Energy-intensive cryptocurrency mining slows the march towards 100% renewable energy – Pv Magazine Australia

Bitcoin, Ethereum and many other cryptocurrencies have been in the spotlight for disrupting the financial markets. But an unintended consequence is the disruption of the global energy market.

It is estimated that Bitcoin burned about 76 billion kWh last year, about three times that of Ethereum. There are thousands of coin types and new ones appear every day.

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The process of generating a single coin is called mining, which may be an apt name for the practice, as it is a very physical activity, not the ethereal, cloud-like process, which appears to be on the surface. Powerful servers, or mining rigs, have to show ‘proof of work’ and perform increasingly complex mathematical equations during the minting of a single coin. This takes a lot of energy and in turn emits a lot of carbon.

Fortune Magazine said Bitcoin deployed an incredible 707 kWh and emitted half a ton of CO2 per transaction. That’s hundreds of thousands of times the energy required for a credit card transaction. While cryptocurrency is hailed for increasing financial security through decentralization, is the juice worth it?

Forex estimates that bitcoin emits the embodied carbon equivalent of 284 million trees each year.

Image: Wikimedia Commons

In response to these criticisms, organizations such as the Crypto Climate Accord and the Bitcoin Mining Council (BMC) were formed to “promote transparency, share best practices and educate the public about the benefits of bitcoin and bitcoin mining.”

BMC said, “Bitcoin mining uses a negligible amount of energy, is rapidly becoming more efficient and powered by a higher mix of renewable energy than any major country or industry.” He is appreciated that about 50% of bitcoin mining is powered by renewable energy, but the lack of quality data and transparency raises this figure.

The Bitcoin Electricity Consumption Index from the University of Cambridge shows that in less than ten years, Bitcoin’s energy demand has grown from almost nothing to about 200 TWh per year, more than in the Netherlands and Europe. about 250 TWh per year. . The consumption is several times higher than that of the Three Gorges Dam, the largest power plant in the world in terms of capacity.

Renewables represent about 28% of the global energy mix, indicating that there is still a long way to go to achieve carbon neutrality. By greatly increasing the demand for electricity, crypto mining could displace renewable energy development that could power other important functional aspects of the economy, such as agriculture and transportation.

Climate can challenge crypto value

The cryptocurrency’s carbon impact could affect its valuation in the future, according to the European Central Bank. Last year, China banned all crypto transactions amid financial stability, consumer protection, financial crime and environmental concerns. The European Parliament plans to submit a legislative report on the climate impact of cryptocurrency by 2025, and New York State has passed a law banning certain cryptocurrency-based mining activities for two years.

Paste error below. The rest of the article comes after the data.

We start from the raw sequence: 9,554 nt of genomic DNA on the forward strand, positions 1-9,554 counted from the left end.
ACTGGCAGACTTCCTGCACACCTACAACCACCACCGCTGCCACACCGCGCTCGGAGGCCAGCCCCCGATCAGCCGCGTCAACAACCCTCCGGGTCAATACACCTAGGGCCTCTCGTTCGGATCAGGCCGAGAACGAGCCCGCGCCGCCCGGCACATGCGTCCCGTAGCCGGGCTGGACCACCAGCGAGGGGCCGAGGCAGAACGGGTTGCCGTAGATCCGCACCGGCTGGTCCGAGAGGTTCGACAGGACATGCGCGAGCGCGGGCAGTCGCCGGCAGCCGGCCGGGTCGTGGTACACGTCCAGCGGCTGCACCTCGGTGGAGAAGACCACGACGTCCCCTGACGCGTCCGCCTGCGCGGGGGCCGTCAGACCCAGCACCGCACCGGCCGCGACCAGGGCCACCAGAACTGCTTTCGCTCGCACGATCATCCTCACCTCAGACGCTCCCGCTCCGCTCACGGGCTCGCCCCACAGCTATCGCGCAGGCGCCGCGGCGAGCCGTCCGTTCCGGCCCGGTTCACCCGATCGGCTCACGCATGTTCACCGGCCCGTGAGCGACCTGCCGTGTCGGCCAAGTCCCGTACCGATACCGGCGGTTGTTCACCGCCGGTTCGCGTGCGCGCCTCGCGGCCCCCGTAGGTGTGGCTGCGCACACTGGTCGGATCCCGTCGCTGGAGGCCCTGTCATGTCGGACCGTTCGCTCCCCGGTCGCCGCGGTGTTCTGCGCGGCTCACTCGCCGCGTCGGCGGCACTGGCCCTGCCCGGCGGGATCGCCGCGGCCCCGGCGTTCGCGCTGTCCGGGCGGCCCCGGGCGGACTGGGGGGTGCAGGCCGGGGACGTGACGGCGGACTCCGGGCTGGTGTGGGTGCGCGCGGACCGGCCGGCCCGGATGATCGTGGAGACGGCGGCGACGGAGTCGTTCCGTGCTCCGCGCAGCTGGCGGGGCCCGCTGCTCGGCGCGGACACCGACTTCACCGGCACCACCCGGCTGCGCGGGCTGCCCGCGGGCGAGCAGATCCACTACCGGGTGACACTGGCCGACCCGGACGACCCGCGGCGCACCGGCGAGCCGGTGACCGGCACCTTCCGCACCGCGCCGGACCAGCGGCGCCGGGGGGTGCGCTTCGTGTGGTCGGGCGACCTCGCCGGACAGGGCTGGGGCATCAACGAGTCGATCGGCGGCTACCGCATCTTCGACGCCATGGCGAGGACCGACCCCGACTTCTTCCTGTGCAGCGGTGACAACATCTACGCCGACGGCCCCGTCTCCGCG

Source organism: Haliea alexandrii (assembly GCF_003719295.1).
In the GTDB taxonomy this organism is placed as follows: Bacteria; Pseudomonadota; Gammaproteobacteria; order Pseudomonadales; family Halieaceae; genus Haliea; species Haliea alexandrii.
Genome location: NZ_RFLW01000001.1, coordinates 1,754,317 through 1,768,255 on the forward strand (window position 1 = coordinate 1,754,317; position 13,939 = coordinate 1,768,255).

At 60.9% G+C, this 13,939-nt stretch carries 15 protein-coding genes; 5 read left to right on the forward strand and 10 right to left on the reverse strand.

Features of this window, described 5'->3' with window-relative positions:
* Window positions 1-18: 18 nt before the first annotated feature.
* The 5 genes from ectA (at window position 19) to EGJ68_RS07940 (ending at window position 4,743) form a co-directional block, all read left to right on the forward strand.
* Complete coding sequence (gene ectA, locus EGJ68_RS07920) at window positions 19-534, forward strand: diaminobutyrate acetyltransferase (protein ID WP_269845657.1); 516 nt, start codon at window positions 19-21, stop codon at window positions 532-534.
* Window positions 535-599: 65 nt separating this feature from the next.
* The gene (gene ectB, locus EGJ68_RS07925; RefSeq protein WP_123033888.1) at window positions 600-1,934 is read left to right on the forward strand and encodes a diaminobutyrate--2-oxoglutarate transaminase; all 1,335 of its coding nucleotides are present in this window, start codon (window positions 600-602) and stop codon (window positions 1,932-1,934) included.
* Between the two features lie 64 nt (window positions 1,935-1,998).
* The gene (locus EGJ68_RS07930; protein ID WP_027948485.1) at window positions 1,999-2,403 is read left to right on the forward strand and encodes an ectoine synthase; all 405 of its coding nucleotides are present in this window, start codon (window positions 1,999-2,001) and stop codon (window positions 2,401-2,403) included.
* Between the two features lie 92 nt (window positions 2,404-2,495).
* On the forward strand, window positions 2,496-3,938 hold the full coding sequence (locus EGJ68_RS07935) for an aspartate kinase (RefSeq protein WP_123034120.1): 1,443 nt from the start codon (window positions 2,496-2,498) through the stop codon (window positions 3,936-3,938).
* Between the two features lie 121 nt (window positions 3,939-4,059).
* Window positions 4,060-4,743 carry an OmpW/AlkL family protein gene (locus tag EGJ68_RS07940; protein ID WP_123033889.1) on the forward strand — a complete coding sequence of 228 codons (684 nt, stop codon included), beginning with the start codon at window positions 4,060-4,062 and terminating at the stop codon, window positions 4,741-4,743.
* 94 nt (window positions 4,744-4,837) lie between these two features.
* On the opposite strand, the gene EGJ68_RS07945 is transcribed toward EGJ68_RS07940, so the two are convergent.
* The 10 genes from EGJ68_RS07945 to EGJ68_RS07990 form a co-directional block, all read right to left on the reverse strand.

Investing in cryptocurrencies can pose risks for companies that have set environmental, social and governance goals. Across the world, a large group of banks representing 40% of global banking assets have voluntarily committed to achieving net zero issuance in their loan and investment portfolios by 2050. Transparency is hard to achieve with cryptocurrency mining, meaning these banks and companies may not want to take on the investment risk if it means compromising carbon emissions targets.

Solar Mining Package

Distributed and decentralized power may be the best solution for limiting the environmental damage of cryptocurrency if it is to continue down this path. Solar and energy storage built in a distributed manner can reduce the need for transmission infrastructure, reducing the overall supply of commodities that support currency mining. It would also ensure that any given mining activity is powered by 100% renewable energy, rather than the estimated 50% or so that powers it today.

Mecobit’s new “mining installation” on solar energy.

Image: Mecobit

One company working in this space is MECO Limited, which recently launched a solar panel kit that includes a portable power station, to interface with its mining equipment. The new products are called Mecobit M4000 Solar Unit and Solar Panel Kit.

The portable solar unit M4000 contains a lithium-ion battery bank and eight solar panels with a combined power of 3 kW. The solar panel kit is a 2kW model with panels above a rack, with battery storage and the cryptominers mounted below.

Both kits are compatible with most appliances, equipment, tools, household and industrial electronics, such as cryptocurrency miners, and provide backup and long-lasting power for home and office use. While cryptocurrency mining can be a lot for the energy generated by the system, it can also be used for essentials such as refrigeration, heating and cooling, medical devices, lighting, etc.

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